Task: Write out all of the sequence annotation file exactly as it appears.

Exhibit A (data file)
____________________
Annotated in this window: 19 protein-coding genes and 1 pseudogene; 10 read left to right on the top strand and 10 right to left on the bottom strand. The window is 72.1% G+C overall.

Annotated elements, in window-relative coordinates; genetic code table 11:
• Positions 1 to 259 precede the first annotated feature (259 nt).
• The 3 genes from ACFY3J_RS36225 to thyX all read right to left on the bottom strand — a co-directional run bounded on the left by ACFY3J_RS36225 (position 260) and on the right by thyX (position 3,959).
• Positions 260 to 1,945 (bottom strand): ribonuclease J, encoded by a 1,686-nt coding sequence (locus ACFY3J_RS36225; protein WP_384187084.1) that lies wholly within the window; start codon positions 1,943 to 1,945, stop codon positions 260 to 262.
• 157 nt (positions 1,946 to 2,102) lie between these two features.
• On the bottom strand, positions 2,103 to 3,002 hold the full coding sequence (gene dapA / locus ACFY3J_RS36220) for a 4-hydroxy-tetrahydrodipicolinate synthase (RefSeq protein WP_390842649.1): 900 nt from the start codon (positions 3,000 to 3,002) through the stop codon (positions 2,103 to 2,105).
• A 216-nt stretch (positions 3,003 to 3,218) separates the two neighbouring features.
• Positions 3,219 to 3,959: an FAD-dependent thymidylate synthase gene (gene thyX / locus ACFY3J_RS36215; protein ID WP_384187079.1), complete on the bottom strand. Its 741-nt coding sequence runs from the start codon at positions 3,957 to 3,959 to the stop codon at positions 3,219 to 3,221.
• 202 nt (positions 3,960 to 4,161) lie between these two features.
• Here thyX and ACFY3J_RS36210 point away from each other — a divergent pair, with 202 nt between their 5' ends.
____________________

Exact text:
Annotated in this window: 19 protein-coding genes and 1 pseudogene; 10 read left to right on the top strand and 10 right to left on the bottom strand. The window is 72.1% G+C overall.

Annotated elements, in window-relative coordinates; genetic code table 11:
• Positions 1 to 259 precede the first annotated feature (259 nt).
• The 3 genes from ACFY3J_RS36225 to thyX all read right to left on the bottom strand — a co-directional run bounded on the left by ACFY3J_RS36225 (position 260) and on the right by thyX (position 3,959).
• Positions 260 to 1,945 (bottom strand): ribonuclease J, encoded by a 1,686-nt coding sequence (locus ACFY3J_RS36225; protein WP_384187084.1) that lies wholly within the window; start codon positions 1,943 to 1,945, stop codon positions 260 to 262.
• 157 nt (positions 1,946 to 2,102) lie between these two features.
• On the bottom strand, positions 2,103 to 3,002 hold the full coding sequence (gene dapA / locus ACFY3J_RS36220) for a 4-hydroxy-tetrahydrodipicolinate synthase (RefSeq protein WP_390842649.1): 900 nt from the start codon (positions 3,000 to 3,002) through the stop codon (positions 2,103 to 2,105).
• A 216-nt stretch (positions 3,003 to 3,218) separates the two neighbouring features.
• Positions 3,219 to 3,959: an FAD-dependent thymidylate synthase gene (gene thyX / locus ACFY3J_RS36215; protein ID WP_384187079.1), complete on the bottom strand. Its 741-nt coding sequence runs from the start codon at positions 3,957 to 3,959 to the stop codon at positions 3,219 to 3,221.
• 202 nt (positions 3,960 to 4,161) lie between these two features.
• Here thyX and ACFY3J_RS36210 point away from each other — a divergent pair, with 202 nt between their 5' ends.